Every month, Khajjiar and his band of dacoits used to visit Shivpura to collect taxes from its innocent inhabitants. Faced with the choice to either pay up or be executed, the villagers didn’t have much of a choice. The sarpanch himself felt powerless against the atrocities afflicted upon them by Khajjiar Singh. But it was on the occasion of the first Purnima of Chaitra that all of it changed. As usual Khajjiar Singh’s men were knocking upon doors, demanding taxes from the villagers when Shamsher the village milkman refused to pay up to them. What followed was a scuffle with Khajjiar’s Lieutenant ‘Kalia’, which only left Shamsher bloodied and bruised along with a black swollen eye. Then suddenly out of nowhere, someone came from behind and slapped Kalia right across the face, it was the village Sarpanch’s daughter: Chamba Devi and along with her were some of the village’s strongest young men , up in arms, ready to strike the moment Kalia dared to touch her. Taken aback by this show of solidarity, Kalia made a run, vowing to return along with his master Khajjiar Singh and make them all pay for this insolence. And return he did, at nightfall, gunshots shook the entire village of Shivpura as the Black Bandits marched into the village on top of horses, pillaging and burning everything in their way. Khajjiar himself made way to the sarpanch’s house- hoping to meet the woman who had dared to stand up against him. As soon as he reached the sarpanch’s home, Kalia emerged dragging Chamba Devi by her hair as her parents begged him to leave her alone. Whether it was defiance or pride, nobody knows but Chamba did not utter a single shriek or show any remorse for what she had done. When produced before Khajjiar, she looked him straight up in the eye with no sense of regret or fear of what was going to happen to her. Khajjiar himself was taken aback at first by the sheer audacity of this woman but then began studying her closely and a few minutes later he spoke. No-one could believe the words that came out of his mouth- for he had ordered his men to retreat and leave the villagers alone. Yes, my friends he had fallen in love with the woman known as Chamba Devi. Her silky black hair, beautiful black eyes and sheer courage had left him smitten.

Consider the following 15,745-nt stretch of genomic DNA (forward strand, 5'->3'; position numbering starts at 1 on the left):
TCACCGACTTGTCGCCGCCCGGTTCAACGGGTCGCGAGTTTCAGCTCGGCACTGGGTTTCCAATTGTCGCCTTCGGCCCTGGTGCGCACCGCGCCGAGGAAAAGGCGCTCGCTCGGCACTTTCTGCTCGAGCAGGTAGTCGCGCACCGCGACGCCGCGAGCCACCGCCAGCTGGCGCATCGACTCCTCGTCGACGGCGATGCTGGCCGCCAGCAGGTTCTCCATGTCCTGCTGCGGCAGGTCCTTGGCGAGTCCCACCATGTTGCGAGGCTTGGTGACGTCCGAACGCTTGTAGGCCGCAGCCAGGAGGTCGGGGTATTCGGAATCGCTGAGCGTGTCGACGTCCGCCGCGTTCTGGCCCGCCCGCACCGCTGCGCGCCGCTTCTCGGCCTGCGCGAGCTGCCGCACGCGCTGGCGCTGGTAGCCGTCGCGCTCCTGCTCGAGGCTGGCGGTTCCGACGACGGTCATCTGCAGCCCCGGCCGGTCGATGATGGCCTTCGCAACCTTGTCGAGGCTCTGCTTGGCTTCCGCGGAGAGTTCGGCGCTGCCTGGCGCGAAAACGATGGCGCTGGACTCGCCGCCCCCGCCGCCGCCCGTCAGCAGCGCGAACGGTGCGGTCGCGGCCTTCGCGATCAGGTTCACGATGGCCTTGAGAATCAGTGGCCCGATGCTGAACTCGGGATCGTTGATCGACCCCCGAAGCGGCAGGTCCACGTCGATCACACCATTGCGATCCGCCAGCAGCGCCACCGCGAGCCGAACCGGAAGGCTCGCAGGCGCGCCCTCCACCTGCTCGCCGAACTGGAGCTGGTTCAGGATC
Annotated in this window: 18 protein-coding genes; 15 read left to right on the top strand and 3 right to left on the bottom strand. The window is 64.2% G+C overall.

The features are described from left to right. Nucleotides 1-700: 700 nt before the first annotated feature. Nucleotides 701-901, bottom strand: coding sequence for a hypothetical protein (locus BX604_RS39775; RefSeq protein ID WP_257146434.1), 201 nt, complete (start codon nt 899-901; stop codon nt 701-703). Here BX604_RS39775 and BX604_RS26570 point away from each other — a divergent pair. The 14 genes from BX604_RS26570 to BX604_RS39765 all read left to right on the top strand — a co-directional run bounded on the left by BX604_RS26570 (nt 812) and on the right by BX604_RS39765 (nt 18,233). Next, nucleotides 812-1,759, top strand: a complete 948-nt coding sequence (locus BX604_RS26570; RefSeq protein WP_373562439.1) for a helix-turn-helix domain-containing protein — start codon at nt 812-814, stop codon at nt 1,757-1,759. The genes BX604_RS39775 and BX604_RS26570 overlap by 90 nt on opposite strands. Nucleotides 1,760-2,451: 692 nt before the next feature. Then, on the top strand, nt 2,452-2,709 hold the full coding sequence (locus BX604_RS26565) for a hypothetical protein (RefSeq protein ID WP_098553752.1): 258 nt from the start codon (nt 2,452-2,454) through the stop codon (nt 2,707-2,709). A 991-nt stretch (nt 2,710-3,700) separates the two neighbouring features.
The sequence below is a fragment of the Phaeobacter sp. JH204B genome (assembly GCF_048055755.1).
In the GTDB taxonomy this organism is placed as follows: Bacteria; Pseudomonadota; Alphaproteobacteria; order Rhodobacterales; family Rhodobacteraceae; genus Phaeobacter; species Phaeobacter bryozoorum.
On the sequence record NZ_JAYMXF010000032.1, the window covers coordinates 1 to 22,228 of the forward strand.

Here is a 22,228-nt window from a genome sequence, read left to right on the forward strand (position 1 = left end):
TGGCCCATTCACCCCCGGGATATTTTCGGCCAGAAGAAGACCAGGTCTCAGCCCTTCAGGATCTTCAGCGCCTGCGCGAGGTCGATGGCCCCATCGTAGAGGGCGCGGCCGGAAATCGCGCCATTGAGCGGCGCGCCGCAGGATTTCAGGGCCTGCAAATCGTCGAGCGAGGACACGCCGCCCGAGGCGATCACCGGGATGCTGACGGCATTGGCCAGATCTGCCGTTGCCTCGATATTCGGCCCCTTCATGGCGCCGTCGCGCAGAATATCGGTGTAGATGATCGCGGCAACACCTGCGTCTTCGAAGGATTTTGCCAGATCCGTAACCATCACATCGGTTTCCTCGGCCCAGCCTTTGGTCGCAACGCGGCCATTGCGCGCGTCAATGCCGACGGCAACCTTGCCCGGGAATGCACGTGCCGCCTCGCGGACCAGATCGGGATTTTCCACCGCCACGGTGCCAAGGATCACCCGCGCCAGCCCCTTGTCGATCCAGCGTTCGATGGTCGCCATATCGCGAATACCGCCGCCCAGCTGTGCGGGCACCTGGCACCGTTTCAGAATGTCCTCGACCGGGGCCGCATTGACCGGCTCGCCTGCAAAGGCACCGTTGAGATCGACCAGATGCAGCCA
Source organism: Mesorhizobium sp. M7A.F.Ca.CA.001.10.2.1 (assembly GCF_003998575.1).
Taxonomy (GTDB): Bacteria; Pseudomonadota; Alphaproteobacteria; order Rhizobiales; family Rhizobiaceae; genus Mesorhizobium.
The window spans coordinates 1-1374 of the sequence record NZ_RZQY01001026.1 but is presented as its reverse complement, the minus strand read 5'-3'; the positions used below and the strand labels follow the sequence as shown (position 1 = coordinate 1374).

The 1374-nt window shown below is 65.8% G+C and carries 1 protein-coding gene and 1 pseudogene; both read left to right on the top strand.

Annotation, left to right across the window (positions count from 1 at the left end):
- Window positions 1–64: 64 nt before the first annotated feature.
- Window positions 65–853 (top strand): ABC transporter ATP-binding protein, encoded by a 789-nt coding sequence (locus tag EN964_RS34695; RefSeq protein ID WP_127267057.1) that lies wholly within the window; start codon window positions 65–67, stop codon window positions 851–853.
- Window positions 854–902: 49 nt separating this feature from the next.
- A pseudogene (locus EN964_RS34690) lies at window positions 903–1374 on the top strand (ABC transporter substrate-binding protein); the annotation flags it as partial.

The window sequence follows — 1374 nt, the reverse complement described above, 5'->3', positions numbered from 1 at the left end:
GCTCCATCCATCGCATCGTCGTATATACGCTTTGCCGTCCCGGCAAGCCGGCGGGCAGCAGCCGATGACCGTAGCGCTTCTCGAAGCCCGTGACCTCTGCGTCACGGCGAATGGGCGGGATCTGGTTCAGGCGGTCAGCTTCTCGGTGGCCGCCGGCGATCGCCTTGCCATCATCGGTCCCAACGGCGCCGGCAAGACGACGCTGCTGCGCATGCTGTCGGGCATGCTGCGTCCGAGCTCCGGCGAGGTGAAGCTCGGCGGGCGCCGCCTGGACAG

The next morning saw something that can be only described as a wonder. Khajjiar Singh and his men had turned up to the village but not with guns but rations and tools to help repair all the damage that they had done. Khajjiar instructed Kalia to go apologise to Shamsher- something that Kalia felt was beyond his dignity to do but had to do because of fear of reprimand from Khajjiar Singh. While Khajjiar himself approached the sarpanch’s house in order to catch a glimpse and hopefully talk to Chamba. And thus began Khajjiar’s attempts to woo Chamba Devi. At first she rebuffed his advances, but gradually with time, her hatred for him mellowed down and she too developed feelings from him. But unknown to all, the Sarpanch had already fixed Chamba’s wedding to Khajjiar Singh’s arch nemesis- Lord Dalhousie of the British Empire a lot of years back in exchange of being restricted from paying lagaan to the Britishers. The Sarpanch could not sprout the courage to face Khajjiar Singh and tell him about this but the way things were proceeding, the day when Khajjiar approached him for Chamba’s hand in marriage wasn’t far away. Faced with either the devil or the ditch, he somehow approached Khajjiar and told him about this misfortunate arrangement. Hell hath no fury than Khajjiar scorned, such was Khajjiar’s anger when he learnt of this arrangement. In a fit of rage, he smashed everything around him to bits and pieces and started abusing everyone around him. Then suddenly someone placed a hand on his shoulder in an attempt to calm his down, but blinded by anger he just turned and slapped the person. It was after a few seconds he realised what he had done, in his fury he had slapped his beloved Chamba. Devastated by what he had done, he just ordered all his men to pack their bags and return to their secret lair amongst the forest. And without a single word, he left…left laughing on how love was something not meant for him.